A Pinch of Salt- March 2011- Can You Take This to the Bank? State Taxation of Financial Institutions


In this installment ofAPinch of SALT, we analyze some of the difficult state tax issues for financial institutions, including entity classification, nexus, apportionment, and combined reporting, and examine the implications that the changing federal regulatory scheme may have on state taxation of financial institutions.

Traditional notions of what constitutes a financial institution are becoming increasingly blurry under modern state tax regimes. Many states are broadening their definition of financial institution to include not only those types of entities traditionally considered financials, such as banks and savings and loan associations, but also corporations that conduct activities similar to those activities that may be conducted by traditional financial institutions. Also, these expanded definitions may include entities that simply own or are otherwise affiliated with traditional financial institutions. As one could predict, these definitions are anything but consistent among the states. For entities engaged in a business that is not in the traditional sense a banking business, but are providing a service or deriving income from activities that may be similar to that of banks, today’s landscape presents numerous challenges. The various state approaches create a compliance nightmare for many taxpayers, requiring careful attention to the varying tax bases, apportionment rules, rates, treatment of tax attributes, and filing methods. Also, a careful eye must be kept on regulatory changes, as this may lead to changes in entity classification.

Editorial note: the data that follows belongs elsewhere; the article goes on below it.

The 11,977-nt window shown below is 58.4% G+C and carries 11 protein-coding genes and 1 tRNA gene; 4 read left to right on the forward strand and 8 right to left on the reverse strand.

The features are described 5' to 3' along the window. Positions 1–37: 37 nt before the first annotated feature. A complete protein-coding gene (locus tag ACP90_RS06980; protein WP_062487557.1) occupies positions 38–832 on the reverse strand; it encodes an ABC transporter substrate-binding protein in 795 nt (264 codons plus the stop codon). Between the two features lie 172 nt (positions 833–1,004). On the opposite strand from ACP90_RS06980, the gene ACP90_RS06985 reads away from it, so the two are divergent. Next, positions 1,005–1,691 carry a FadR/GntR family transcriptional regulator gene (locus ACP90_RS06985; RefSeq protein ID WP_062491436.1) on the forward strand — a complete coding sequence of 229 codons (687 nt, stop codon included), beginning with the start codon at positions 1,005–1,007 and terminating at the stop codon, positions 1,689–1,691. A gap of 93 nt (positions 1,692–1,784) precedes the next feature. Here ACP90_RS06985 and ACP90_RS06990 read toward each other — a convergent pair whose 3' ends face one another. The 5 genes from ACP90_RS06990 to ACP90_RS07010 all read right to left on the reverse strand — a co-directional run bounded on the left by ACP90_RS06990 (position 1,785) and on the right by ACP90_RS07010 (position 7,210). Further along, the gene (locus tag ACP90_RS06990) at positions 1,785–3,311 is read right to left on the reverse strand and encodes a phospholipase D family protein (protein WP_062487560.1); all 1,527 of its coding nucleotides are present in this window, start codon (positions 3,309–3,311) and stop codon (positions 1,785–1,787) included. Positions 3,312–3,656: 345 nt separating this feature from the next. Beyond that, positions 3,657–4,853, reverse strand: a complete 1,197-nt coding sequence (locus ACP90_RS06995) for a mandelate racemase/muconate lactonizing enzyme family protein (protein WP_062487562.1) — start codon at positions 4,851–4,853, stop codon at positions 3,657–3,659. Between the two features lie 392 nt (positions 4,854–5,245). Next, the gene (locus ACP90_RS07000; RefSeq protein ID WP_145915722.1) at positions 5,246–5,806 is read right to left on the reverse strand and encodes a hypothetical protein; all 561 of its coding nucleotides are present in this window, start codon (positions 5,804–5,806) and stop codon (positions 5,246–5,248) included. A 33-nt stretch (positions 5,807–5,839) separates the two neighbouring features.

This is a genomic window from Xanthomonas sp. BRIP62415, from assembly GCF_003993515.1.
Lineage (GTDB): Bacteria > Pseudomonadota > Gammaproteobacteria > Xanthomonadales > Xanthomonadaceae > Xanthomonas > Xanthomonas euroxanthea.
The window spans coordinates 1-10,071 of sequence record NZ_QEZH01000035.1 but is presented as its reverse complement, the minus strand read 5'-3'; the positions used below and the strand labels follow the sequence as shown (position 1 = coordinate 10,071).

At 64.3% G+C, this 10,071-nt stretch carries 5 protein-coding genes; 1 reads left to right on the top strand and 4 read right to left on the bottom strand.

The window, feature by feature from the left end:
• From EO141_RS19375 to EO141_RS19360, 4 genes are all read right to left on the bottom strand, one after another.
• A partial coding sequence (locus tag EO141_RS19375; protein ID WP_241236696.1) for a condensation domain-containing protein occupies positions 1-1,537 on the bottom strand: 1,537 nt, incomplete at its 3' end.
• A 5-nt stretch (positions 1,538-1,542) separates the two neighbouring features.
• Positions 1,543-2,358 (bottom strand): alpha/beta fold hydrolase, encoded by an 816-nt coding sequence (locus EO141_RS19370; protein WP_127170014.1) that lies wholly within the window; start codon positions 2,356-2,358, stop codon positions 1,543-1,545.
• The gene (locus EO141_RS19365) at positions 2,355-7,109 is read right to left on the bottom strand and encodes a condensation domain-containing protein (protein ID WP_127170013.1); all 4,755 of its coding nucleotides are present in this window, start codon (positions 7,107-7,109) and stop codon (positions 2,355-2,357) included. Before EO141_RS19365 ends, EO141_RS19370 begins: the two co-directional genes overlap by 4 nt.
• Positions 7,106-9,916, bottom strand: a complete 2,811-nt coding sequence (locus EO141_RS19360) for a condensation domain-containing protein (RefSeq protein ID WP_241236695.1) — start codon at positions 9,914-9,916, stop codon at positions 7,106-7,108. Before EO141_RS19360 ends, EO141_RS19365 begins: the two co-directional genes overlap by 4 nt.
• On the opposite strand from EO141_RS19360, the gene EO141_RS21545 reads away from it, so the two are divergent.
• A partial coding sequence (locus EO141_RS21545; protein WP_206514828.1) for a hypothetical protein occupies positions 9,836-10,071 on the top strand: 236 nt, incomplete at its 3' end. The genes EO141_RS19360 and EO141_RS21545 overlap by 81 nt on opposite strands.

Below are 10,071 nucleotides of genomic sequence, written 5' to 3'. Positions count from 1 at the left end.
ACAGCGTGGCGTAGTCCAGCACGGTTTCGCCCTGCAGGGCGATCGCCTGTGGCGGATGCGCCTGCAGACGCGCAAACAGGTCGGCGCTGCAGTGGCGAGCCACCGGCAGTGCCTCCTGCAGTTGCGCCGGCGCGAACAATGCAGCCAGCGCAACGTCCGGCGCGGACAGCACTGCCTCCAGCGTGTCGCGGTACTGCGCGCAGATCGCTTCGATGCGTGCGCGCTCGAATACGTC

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DISCLAIMER: Because of the generality of this update, the information provided herein may not be applicable in all situations and should not be acted upon without specific legal advice based on particular situations.

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